In this post, I’ll show you how to make landjäger yourself. They are relatively easy and quick to make.
Landjäger taste amazing and are awesome for a Brotzeit or even as a snack on a hike.
Important: Classically, Landjäger are cold-smoked. In addition to the classic sausage equipment, you also need a cold smoke generator.
Here you can find the complete Landjäger recipe as a video or to read through.
Have fun and good luck making it!
Making your own Landjäger – What do you need?
INGREDIENTS PER 1 KG
- 35 % pork shoulder (350g)
- 35 % lean beef (350g)
- 30 % pork belly (300g)
SPICES PER KG OF MEAT
- 19.5 g Salt
- 2.5 g Cure #1
- 2 g sugar
- 2 g white pepper
- 1,5 g caraway seeds
- 1,5 g mustard seeds
Equipment for making Landjäger
You need a meat grinder to “grind” the meat. The meat is chopped into small chunks with it.
Spice grinder / mortar
To grind your spices, it is best to use a spice mill. Alternatively, a mortar is also suitable. Or you can use already ground spices. I recommend grinding them yourself.
Sausage filler / attachment for the meat grinder / hand filling funnel
You need this to get your meat mass into the casing. For starters, a filler attachment for your meat grinder or a hand filler funnel will work for this.
For filling your mass you need natural casings.
You need the smoker to smoke your Landjäger.
Cold Smoke Generator and smoking flour
The cold smoke generator burns for about 12 hours. This saves you to constantly refill the smoking flour.
Making Landjäger- Step-By-Step Instructions
1. Cut your meat and back fat into strips. The size varies depending on how big your meat grinder is. The bigger the grinder, the bigger your pieces of meat can be.
2. Put the meat in the freezer for 1-2 hours. This will help later on with the grinding process and the temperature.
3. Grind the spices WITHOUT the mustard seeds. If you want whole caraway seeds in the Landjäger, you can also leave them out. I prefer them ground up.
4. Now it’s time to grind the meat. Grind the meat through the medium perforated disc.
5. Add the spices together with the mustard seeds to the meat.
6. Now mix the mass with your hands for a few minutes until a nice binding is formed.
7. You can now fill the mixture into casings.
8. Twist off the filled Landjäger. The length you can decide for yourself.
9. Since the Landjäger are traditionally rather square, we need to press them. There are special Landjäger presses for this purpose.
For the sake of simplicity, I recommend the following:
Place the Landjäger between two wood cutting boards. The cutting boards should be clean and uncoated.
10. Put some weight on the board with an object. The weight can vary here depending on the quantity. I used 5 bottles of 1.5l each. So ~7,5 kg. Leave them like this for 12 – 24 hours at room temperature 20 – 25 C° (67 – 77°F).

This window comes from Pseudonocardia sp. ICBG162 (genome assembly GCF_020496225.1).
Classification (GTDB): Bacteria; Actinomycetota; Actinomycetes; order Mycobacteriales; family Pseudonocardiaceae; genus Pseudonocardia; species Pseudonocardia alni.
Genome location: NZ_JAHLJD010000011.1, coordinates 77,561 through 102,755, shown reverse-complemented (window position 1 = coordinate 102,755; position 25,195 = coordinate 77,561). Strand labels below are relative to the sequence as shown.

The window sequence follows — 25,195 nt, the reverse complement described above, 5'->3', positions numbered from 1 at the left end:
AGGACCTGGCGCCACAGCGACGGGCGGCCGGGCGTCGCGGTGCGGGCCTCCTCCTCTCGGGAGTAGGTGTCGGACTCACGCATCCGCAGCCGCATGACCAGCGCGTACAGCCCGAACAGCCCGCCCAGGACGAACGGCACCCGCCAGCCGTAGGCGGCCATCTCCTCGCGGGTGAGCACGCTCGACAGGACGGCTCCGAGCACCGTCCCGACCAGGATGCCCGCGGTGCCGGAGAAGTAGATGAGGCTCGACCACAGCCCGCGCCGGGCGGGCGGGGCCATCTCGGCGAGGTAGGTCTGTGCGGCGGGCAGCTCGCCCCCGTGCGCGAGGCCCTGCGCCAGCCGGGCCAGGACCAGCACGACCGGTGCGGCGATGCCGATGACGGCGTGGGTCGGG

11. Hang the Landjäger for an additional 12 – 24 hours at room temperature 20 – 25 C° (67 – 77°F) so that they can continue to mature and dry.
12. You can now hang them in the smoker and cold smoke them. I did 3 runs here. One run means 12 hours of smoke and 12 hours of no smoke. The temperature should ideally be between 15 and 20 degrees Celsius (59 – 68 °F).
13. Your Landjäger are ready😄. You can either eat them directly or let them ripen further in the basement < 15 degrees Celsius (59 Fahrenheit). Depending on how firm you want them. Enjoy them.
How long is the shelf life of the Landjäger
Your Landjäger can be stored vacuumed in the refrigerator for several months. You can also store them without vacuum in the refrigerator. Keep in mind, however, that they continue to dry there and thus become drier / harder.
Question I heard that when you make larger quantities of sausage that you reduce the amount of salt you would use? When you make a kg would you multiply the amounts of spices by 50 if you made 50kg. Or do you multiply by the amount you make all the time.
You multiply it everytime you do not produce 1kg. So basically most of the time. If you produce 500 g -> You would multiply by 0.5. If you would produce 1.8 kg you would multiply by 1.8 etc.
That is why metric measurement is inferior for this 🙂
Hope that helps
You are using the wrong cure. Cure 1 is for cooked meat. Cure 2 is for dried meat. Your recipe is going to get someone sick or worse.
Hey K, I will write a detailed article about this topic. You can use Cure #1, and it will be completely fine. Here in Germany we only have a Cure #1 type for example and all sausages are made with it. Butcher or homemade all the same. So no the recipe won’t make anyone sick. Cheers Daniel
Hi Daniel I will try your recipe as soon as possible. I have seen other recipes that use dextrose and starter culture. Is there any reason to use them?
I wondered this as well!! Thanks for clearing it up. I like your recipe because it is so simple, unlike most landjaeger recipes that use some kind of fermentation.